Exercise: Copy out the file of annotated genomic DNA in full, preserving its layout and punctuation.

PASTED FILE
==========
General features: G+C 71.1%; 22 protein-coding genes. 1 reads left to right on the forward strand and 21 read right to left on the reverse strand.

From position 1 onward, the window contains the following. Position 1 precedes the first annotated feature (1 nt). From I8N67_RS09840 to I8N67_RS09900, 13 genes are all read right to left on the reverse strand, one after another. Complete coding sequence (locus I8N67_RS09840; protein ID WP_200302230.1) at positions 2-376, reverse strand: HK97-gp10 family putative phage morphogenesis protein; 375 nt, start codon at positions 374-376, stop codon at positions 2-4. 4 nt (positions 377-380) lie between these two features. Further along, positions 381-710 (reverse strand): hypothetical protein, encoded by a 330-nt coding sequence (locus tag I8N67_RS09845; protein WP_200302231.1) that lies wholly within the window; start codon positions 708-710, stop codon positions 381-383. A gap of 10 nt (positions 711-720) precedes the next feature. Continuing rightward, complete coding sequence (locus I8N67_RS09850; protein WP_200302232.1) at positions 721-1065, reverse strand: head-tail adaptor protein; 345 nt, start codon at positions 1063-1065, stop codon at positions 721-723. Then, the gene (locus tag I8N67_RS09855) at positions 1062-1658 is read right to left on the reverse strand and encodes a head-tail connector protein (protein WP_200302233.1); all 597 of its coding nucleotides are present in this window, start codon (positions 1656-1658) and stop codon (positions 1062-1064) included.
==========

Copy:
General features: G+C 71.1%; 22 protein-coding genes. 1 reads left to right on the forward strand and 21 read right to left on the reverse strand.

From position 1 onward, the window contains the following. Position 1 precedes the first annotated feature (1 nt). From I8N67_RS09840 to I8N67_RS09900, 13 genes are all read right to left on the reverse strand, one after another. Complete coding sequence (locus I8N67_RS09840; protein ID WP_200302230.1) at positions 2-376, reverse strand: HK97-gp10 family putative phage morphogenesis protein; 375 nt, start codon at positions 374-376, stop codon at positions 2-4. 4 nt (positions 377-380) lie between these two features. Further along, positions 381-710 (reverse strand): hypothetical protein, encoded by a 330-nt coding sequence (locus tag I8N67_RS09845; protein WP_200302231.1) that lies wholly within the window; start codon positions 708-710, stop codon positions 381-383. A gap of 10 nt (positions 711-720) precedes the next feature. Continuing rightward, complete coding sequence (locus I8N67_RS09850; protein WP_200302232.1) at positions 721-1065, reverse strand: head-tail adaptor protein; 345 nt, start codon at positions 1063-1065, stop codon at positions 721-723. Then, the gene (locus tag I8N67_RS09855) at positions 1062-1658 is read right to left on the reverse strand and encodes a head-tail connector protein (protein WP_200302233.1); all 597 of its coding nucleotides are present in this window, start codon (positions 1656-1658) and stop codon (positions 1062-1064) included.